The Kashmiri Hangul: A Critically Endangered Stag

The Kashmiri Hangul, a unique subspecies of red deer native to the Kashmir region, faces critical endangerment due to habitat loss, poaching, and various threats. Conservation efforts are urgently needed to protect this iconic species, preserve local ecosystems, and uphold cultural significance.

The Kashmiri hangul, also known as the Kashmir stag, is a subspecies of Central Asian red deer that is endemic to Kashmir and surrounding areas. It is the only surviving Asiatic member of the red deer family and the state animal of Jammu and Kashmir (UT). It has a distinctive coat color of brown with speckles and a light rump patch, and the males have impressive antlers with up to 16 points.

The Hangul’s Habitat and Ecology

The hangul lives in groups of two to 18 individuals in dense riverine forests, high valleys and mountains of the Kashmir valley and northern Chamba in Himachal Pradesh. It prefers deciduous woodlands, natural grasslands, pastures and meadows, and sometimes ventures above the tree-line. It feeds mainly on grasses, herbs, leaves, bark and twigs.

The hangul has a matriarchal society, where the females lead the groups and choose the mating partners. The breeding season occurs from September to October, when the males compete for the females by roaring, fighting and displaying their antlers. The gestation period lasts for about eight months, and the females give birth to one or two fawns in May or June. The fawns stay with their mothers for about a year, until the next breeding season.

The Hangul’s Conservation Status and Threats

The hangul is classified as Critically Endangered by the IUCN Red List, as its population has declined drastically over the years due to habitat loss, overgrazing by domestic livestock, poaching, predation, diseases and human-wildlife conflicts. In the 1940s, there were between 3,000 and 5,000 hangul in Kashmir and Himachal Pradesh, but by 1970, this number had dropped to as low as 150. Thanks to conservation efforts by the state government of Jammu and Kashmir, along with the IUCN and the WWF, the population increased to over 340 by 1980. However, since then, the population has fluctuated and remained low. According to the census in 2019, there were only 237 hangul left in the wild.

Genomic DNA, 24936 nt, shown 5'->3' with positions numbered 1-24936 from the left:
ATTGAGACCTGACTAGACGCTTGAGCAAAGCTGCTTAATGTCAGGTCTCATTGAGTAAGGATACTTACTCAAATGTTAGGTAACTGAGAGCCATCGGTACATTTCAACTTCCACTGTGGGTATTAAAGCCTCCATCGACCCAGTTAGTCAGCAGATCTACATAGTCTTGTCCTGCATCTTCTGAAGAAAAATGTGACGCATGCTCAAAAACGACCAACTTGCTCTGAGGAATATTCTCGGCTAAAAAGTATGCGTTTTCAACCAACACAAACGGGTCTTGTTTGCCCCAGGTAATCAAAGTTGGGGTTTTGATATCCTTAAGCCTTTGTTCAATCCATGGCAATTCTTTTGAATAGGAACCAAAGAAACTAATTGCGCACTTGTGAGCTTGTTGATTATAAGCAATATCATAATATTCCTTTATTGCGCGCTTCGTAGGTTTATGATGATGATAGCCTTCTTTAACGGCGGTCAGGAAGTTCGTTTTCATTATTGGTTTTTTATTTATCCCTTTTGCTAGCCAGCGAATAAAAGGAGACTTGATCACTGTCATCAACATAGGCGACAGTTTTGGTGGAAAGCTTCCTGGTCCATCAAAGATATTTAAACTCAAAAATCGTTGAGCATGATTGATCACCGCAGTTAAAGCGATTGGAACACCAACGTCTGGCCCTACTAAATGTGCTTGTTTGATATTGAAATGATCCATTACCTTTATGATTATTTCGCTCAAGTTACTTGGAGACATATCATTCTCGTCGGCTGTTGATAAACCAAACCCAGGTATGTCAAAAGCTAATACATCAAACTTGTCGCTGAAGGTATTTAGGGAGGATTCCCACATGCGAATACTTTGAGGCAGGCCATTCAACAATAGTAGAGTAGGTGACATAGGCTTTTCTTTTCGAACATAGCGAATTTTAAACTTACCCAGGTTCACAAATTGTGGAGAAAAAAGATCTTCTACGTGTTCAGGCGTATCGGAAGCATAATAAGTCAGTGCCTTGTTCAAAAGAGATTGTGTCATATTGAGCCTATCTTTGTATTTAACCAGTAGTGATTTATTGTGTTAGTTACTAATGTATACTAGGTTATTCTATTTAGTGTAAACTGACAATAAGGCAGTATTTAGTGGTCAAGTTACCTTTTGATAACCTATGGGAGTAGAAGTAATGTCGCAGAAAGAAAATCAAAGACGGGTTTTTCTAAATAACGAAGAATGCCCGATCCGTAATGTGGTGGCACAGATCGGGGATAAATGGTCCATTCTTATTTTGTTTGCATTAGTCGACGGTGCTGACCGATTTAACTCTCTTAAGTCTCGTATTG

The main stronghold of the hangul is the Dachigam National Park, where it receives protection and monitoring. However, the park is facing pressures from encroachment, development, tourism, firewood collection and livestock grazing. The hangul also faces threats from predators such as leopards, wolves and bears, as well as from diseases such as foot-and-mouth disease and anthrax. Poaching is another major threat, as the hangul’s antlers are highly valued in traditional medicine and trophy hunting.

Why We Need to Save the Hangul

The hangul is a unique and magnificent animal that represents the natural heritage of Kashmir and India. It plays an important role in maintaining the ecological balance of its habitat by dispersing seeds, pruning vegetation and providing food for other animals. It is also a source of cultural pride and identity for the local people, who have coexisted with it for centuries.

Saving the hangul is not only a moral duty but also a legal obligation, as it is protected under Schedule I of the Wildlife (Protection) Act of 1972. Moreover, conserving the hangul can benefit other wildlife species that share its habitat, such as musk deer, Himalayan black bear, Himalayan brown bear, snow leopard and golden eagle. It can also enhance the ecosystem services that forests provide for humans, such as water regulation, soil conservation, climate regulation and recreation.

How We Can Save the Hangul

Saving the hangul requires a holistic and collaborative approach that involves multiple stakeholders such as government agencies, NGOs, researchers, local communities, media and tourists. Some of the key actions that can help conserve the hangul are:

  • Expanding and strengthening the protected area network for the hangul by creating corridors, buffer zones and satellite populations.

  • Restoring and improving the quality of the hangul’s habitat by reducing grazing pressure, preventing forest fires, controlling invasive species and promoting native vegetation.

  • Reducing poaching and illegal trade of the hangul’s antlers by enforcing laws, increasing patrolling, raising awareness and providing alternative livelihoods for poachers.

  • Mitigating human-wildlife conflicts by installing fences, deterrents and compensation schemes.

  • Monitoring and managing diseases that affect the hangul’s health and survival.

  • Enhancing scientific research on the hangul’s ecology, behavior, genetics and population dynamics.

  • Raising awareness and education among the public about the importance and plight of the hangul.

  • Promoting ecotourism that is sustainable and respectful of the hangul’s habitat and culture.

The hangul is a precious and irreplaceable part of India’s biodiversity and heritage. It deserves our attention and action before it is too late. Let us join hands and work together to save the Kashmiri hangul from extinction.

About the author:

Mohmmad Irshad Rather is part of Centre for Climate Change and Sustainability at the Azim Premji University.